I did love  ┬áthe Roman Holiday feel to the book and I thought Annie and George’s characters were sweet and honest. As a holiday themed book that riffs off one of my favorite movies, I can’t help but be fond of it despite its flaws. B-

Best regards,


This book can be purchased at or in ebook format from Sony or other etailers.

Jane Litte is the founder of Dear Author, a lawyer, and a lover of pencil skirts. She self publishes NA and contemporaries (and publishes with Berkley and Montlake) and spends her downtime reading romances and writing about them. Her TBR pile is much larger than the one shown in the picture and not as pretty. You can reach Jane by email at jane @ dearauthor dot com


  1. Carolyn
    Nov 05, 2009 @ 18:10:46

    I haven’t read this book, but as I read the review I was reminded, not of Roman Holiday, but Nora Robert’s Cordina’s Crown Jewel. Both involve runaway princesses who find true love with someone without a title and learn more about themselves in the process.

    I’ll be sure to check this one out.

  2. Dude
    Nov 05, 2009 @ 19:27:36


    I just saw this “If literature can’t manage to drag a reader away from trashy romance novels, that’s certainly not the reader’s fault. It’s literature’s fault.” This is a direct quote and I saw it here:

    And I’m posting it here and spreading it around because I think it’s time romance lovers showed these types what we’re all about. One romance writer already left a comment about the Princeton Symposium, setting this guy straight. Be nice if a few more did, too.

    The blog post also mentioned a decline in book reviewers.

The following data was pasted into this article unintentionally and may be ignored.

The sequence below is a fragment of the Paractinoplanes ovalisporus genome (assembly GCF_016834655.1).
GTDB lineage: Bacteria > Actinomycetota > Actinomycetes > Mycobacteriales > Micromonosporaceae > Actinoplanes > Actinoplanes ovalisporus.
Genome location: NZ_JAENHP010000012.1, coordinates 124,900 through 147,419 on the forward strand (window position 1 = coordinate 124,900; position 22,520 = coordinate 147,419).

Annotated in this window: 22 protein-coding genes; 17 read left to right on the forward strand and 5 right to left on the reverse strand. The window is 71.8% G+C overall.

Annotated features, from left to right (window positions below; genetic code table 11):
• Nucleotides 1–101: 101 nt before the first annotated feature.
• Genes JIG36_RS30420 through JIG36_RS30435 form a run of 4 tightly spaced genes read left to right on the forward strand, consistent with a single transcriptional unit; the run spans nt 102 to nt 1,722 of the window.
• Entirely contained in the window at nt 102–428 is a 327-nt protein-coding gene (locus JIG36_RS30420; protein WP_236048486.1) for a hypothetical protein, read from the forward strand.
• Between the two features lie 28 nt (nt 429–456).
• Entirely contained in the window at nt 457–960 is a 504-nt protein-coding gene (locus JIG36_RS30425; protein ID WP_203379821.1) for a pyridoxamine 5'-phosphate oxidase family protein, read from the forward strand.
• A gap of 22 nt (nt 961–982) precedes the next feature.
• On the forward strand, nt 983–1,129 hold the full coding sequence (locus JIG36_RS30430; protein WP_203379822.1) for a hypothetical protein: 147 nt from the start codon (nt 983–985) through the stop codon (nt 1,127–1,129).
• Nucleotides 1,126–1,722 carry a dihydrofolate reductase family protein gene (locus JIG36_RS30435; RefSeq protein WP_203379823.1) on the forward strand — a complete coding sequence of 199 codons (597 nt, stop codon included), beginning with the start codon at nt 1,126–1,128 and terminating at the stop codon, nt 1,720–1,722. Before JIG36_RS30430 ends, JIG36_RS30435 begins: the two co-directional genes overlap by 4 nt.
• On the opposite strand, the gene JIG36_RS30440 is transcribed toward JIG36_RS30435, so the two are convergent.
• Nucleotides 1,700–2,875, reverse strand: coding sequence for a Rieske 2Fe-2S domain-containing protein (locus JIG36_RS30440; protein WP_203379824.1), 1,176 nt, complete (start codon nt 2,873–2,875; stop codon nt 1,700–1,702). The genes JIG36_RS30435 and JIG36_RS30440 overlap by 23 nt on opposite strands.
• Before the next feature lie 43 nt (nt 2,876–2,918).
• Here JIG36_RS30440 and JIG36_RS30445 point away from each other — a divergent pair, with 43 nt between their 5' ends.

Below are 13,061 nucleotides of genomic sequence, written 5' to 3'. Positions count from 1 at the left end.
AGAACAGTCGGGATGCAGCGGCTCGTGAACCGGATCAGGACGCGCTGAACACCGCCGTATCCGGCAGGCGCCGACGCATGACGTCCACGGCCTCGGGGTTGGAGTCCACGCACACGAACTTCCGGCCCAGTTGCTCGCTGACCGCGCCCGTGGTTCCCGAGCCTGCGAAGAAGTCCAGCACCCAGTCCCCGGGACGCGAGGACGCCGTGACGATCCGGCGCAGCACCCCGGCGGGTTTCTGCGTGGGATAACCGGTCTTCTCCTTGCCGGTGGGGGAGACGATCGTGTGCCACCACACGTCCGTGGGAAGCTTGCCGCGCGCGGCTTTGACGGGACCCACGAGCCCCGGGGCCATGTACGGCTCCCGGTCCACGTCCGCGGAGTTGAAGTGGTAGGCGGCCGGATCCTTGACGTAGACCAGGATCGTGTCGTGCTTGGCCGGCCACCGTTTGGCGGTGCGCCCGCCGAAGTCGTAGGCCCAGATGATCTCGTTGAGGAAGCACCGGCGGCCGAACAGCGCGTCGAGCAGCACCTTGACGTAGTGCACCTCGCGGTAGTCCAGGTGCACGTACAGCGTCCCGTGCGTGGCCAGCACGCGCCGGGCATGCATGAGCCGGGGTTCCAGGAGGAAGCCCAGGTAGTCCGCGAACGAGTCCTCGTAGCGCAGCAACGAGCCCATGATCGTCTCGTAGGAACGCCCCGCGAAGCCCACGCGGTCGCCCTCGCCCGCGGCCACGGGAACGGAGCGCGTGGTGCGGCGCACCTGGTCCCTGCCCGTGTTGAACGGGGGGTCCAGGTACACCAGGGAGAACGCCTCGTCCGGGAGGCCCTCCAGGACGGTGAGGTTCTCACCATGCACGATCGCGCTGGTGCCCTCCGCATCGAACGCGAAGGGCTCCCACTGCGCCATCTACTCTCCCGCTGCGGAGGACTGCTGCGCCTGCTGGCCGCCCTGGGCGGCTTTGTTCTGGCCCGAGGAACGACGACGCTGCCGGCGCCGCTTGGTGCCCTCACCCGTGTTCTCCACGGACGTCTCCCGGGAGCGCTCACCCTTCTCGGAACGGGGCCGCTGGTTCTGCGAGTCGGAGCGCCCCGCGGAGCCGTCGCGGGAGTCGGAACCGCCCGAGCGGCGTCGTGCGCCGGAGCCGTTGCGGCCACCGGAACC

Sorry for hijacking this way, but I thought romance readers and writers might be interested. But I did read your the review and I liked it…

  3. Carolyn
    Nov 05, 2009 @ 20:41:28

    They seem to be more interested in Batman vs Wolverine …

  4. Nell Dixon
    Nov 06, 2009 @ 08:29:16

    I really enjoyed this story and like all of Liz’s books I wished it were longer.

  5. Liz Fielding
    Nov 06, 2009 @ 10:21:05

    Thanks so much for reviewing my book, Jane. Oddly it wasn’t inspired by Roman Holiday — that was an earlier book, The Ordinary Princess — but I can see how you might think that.

    I’m glad you enjoyed it.

  6. Sunita
    Nov 06, 2009 @ 11:24:23

    Thanks for reviewing this, Jane! Even a less highly rated Fielding book is well worth reading. She’s at the top of my autobuy HMB list.

    I also think that Fielding does aristocratic/rich/famous heroes and heroines particularly well; they conform to the HMB requirements but they have a lot of depth and richness of characterization.

  7. Jane
    Nov 06, 2009 @ 11:29:25

    @Sunita: Maybe it was you who first recommended these books to me? I just can’t recall. I do enjoy her. I think my favorite series is of the family … god, I can’t even remember the names of the stories now. Sometimes I get them mixed up with the Napier Marlowe family.

    @Liz Fielding: I’ll have to pick up The Ordinary Princess. I did see some initial similarities (and convinced myself it had to be related when her name was “Annie”).

  8. Jane
    Nov 06, 2009 @ 11:29:55

    @Carolyn: I’ve never read that Nora Roberts. I haven’t had a ton of luck with Roberts’ categories so I haven’t made any real effort to seek them out.

  9. Sunita
    Nov 06, 2009 @ 12:45:16

    @Jane: Yeah, that was me. I think I recommended Reunited: Marriage in a Million (still one of my favorite HMBs EVER) and The Secret Life of Lady Gabriella.

    Another rec: I’m really liking Kelly Hunter’s M&B Moderns. They are published here as HPs, so you may already have read them. I just reread Bedded for Diamonds, which is the second in a series, and liked it as much as the first time. The first was pretty good but fell apart for me in the later stages, plotwise. I’m still keeping the third of the series in reserve. I think Lynne Connolly reviewed Hunter’s latest at Sybil’s place and liked it a lot.

  10. Jane
    Nov 06, 2009 @ 13:57:55

    @Sunita I’m all over it. Kelly Hunter. Done.

  11. Liz Fielding
    Nov 08, 2009 @ 01:33:52

    Was the heroine in Roman Holiday Annie, too? It’s so long since I saw it I can’t remember. What a weird coincidence.